Shoot-out on gun carry bill

Sandra ClarkLet's Talk

The Tennessee Senate passed Gov. Bill Lee’s “constitutional carry” bill 23-9 on March 18 with Knox County’s senators split – Richard Briggs and Becky Massey voted no, while Lt. Gov. Randy McNally voted yes.


The companion bill, HB786, will be heard in the House Finance Committee on Tuesday, March 23. Two similar bills are also moving through committees in the House, although Nashville sources say McNally put the kibosh on them in the Senate.

It’s Nashville, so rival lobbying groups are involved – not pro vs. con but pro vs. pro-er.

The National Rifle Association likes the governor’s bill. In an online post, the NRA saluted its Senate passage “despite a swath of misinformation and disingenuous attack ads against pro-gun legislators from gun control organizations and out-of-state fundraising groups.”

The Tennessee Firearms Association (TFA) calls itself “the only no-compromise gun organization.” It says the governor’s bill does not go far enough. In almost daily emails, it urges members to contact legislators to say that the bill should be amended to include all firearms (long guns as well as handguns) and should apply to any person who can legally possess a firearm.

Lee’s bill allows open or concealed carry without a permit, but is limited to Tennessee residents who are at least 21 and it prohibits permitless carry for any weapon that does not meet the statutory definition of a handgun.

Hear the debate here. (Start at 29:25) I listened to every word so you don’t have to. Below are some good quotes.

The bill was carried by Sen. Mike Bell of Riceville, who chairs the Senate Judiciary Committee. He offered an amendment to restrict permitless carry from stalkers or persons convicted of DUI under certain circumstances.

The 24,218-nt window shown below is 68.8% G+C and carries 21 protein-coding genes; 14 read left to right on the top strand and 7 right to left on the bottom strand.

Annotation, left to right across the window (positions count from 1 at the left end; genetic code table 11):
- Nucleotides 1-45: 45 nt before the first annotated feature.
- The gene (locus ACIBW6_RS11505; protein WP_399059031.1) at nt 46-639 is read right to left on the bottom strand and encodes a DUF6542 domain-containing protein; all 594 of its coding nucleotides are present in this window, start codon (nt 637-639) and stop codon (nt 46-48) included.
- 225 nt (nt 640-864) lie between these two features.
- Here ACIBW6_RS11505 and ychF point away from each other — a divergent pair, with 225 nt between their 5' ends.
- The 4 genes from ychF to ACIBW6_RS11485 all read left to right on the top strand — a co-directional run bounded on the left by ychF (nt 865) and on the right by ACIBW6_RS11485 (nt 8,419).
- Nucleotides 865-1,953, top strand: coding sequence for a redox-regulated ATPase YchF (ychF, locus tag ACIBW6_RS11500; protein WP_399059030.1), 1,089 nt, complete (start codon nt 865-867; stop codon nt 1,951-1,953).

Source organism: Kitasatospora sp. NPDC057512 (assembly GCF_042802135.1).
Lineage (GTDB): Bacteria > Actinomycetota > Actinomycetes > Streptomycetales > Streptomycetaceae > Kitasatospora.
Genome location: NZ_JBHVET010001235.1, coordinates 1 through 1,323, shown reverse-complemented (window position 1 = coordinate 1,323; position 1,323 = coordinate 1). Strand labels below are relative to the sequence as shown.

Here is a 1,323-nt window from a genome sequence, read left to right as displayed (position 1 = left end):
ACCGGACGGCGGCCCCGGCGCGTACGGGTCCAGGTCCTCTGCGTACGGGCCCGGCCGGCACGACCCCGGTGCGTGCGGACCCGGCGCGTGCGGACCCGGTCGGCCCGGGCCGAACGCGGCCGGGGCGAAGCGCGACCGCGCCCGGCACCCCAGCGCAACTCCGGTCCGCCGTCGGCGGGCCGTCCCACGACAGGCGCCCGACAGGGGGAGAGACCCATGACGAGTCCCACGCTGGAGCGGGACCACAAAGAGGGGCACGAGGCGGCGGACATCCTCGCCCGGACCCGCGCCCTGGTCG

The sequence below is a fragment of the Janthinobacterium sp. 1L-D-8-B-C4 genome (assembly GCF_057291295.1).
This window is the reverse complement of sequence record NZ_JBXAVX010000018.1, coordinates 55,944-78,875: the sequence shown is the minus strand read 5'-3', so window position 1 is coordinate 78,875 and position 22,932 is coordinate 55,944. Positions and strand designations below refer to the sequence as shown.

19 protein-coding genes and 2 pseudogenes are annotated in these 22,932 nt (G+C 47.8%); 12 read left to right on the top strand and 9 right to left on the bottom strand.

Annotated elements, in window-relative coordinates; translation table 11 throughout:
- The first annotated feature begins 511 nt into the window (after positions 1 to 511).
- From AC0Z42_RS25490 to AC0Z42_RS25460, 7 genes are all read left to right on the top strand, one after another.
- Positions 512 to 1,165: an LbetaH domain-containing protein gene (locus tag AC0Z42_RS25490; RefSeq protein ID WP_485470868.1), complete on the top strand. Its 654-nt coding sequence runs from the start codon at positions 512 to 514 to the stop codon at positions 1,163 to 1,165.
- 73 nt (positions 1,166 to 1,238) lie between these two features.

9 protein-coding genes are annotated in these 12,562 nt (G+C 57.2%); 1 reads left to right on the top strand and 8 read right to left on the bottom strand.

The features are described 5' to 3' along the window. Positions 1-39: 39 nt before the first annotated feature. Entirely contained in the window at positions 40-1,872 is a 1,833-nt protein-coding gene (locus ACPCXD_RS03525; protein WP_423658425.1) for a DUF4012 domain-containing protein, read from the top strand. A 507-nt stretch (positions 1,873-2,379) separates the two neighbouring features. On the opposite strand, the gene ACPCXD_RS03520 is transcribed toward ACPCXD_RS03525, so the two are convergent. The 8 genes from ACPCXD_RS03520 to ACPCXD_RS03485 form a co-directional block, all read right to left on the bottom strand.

Sen. Sara Kyle of Memphis said her police chief says this bill will make life harder for his officers. Citizens will not be safer if people who refuse training and refuse background checks are going armed. “Families have a right not to be shot.” She voted no.

Sen. Heidi Campbell of Nashville said 83 percent of Tennesseans oppose this legislation. (She did not cite a source.) She predicted suicides will increase. “In 2018, 690 Tennesseans used a gun to take their own life; in 2019, 746. Two Tennesseans per day commit suicide with a firearm, many are young people.” Bell said his bill would not increase the number of guns.

Sen. Brenda Gilmore of Nashville asked about checks for mental illness? Bell said his bill is neutral on that. “If they go to purchase a gun, they have to fill out a federal form. You can’t purchase a gun if you don’t pass the background check.”

Sen. Kerry Roberts of Springfield said 31 states “have done this to some extent and the proverbial sky did not fall. … A constitutional right should not be suppressed, repressed, restricted or registered. A constitutional right should be restored.” He voted yes, calling the bill a step in the right direction.

Sen. Frank Niceley of Strawberry Plains suggested legislators reinstate “Class X felonies” which required a mandatory 10-year sentence if the perpetrator carried a gun.

Sen. Raumesh Akbari of Memphis said, “I don’t see why this law is needed. You can have a gun; you just need to be safe and registered. … Voting is a right, but you need to register. You can’t just show up.”

In summary, Bell said permitless carry does not change the requirements for gun ownership. It does not affect property owners, who can prohibit guns on their property by posting. “Why now? Why are we here? Ammunition is almost impossible to find. Guns are hard to find. Constituents are alarmed about federal laws – concerned about what may be coming down from Washington.”

Final thoughts:
  • If the House passes a less restrictive bill, then what happens in the Senate? I don’t see seven votes peeling off the 23 pro votes on Thursday. The Senate wants permitless carry whether it’s the governor’s bill or not.
  • Sen. Bell is correct. We can expect tighter gun laws from Washington, but there’s nothing the state can do to stop them. State law cannot nullify federal law. We had a civil war to resolve that.
  • Tennessee will lose an estimated $17 million annually – money currently paid for carry permits. Just call it another Republican tax cut.

Sandra Clark is editor/CEO of Knox TN Today.

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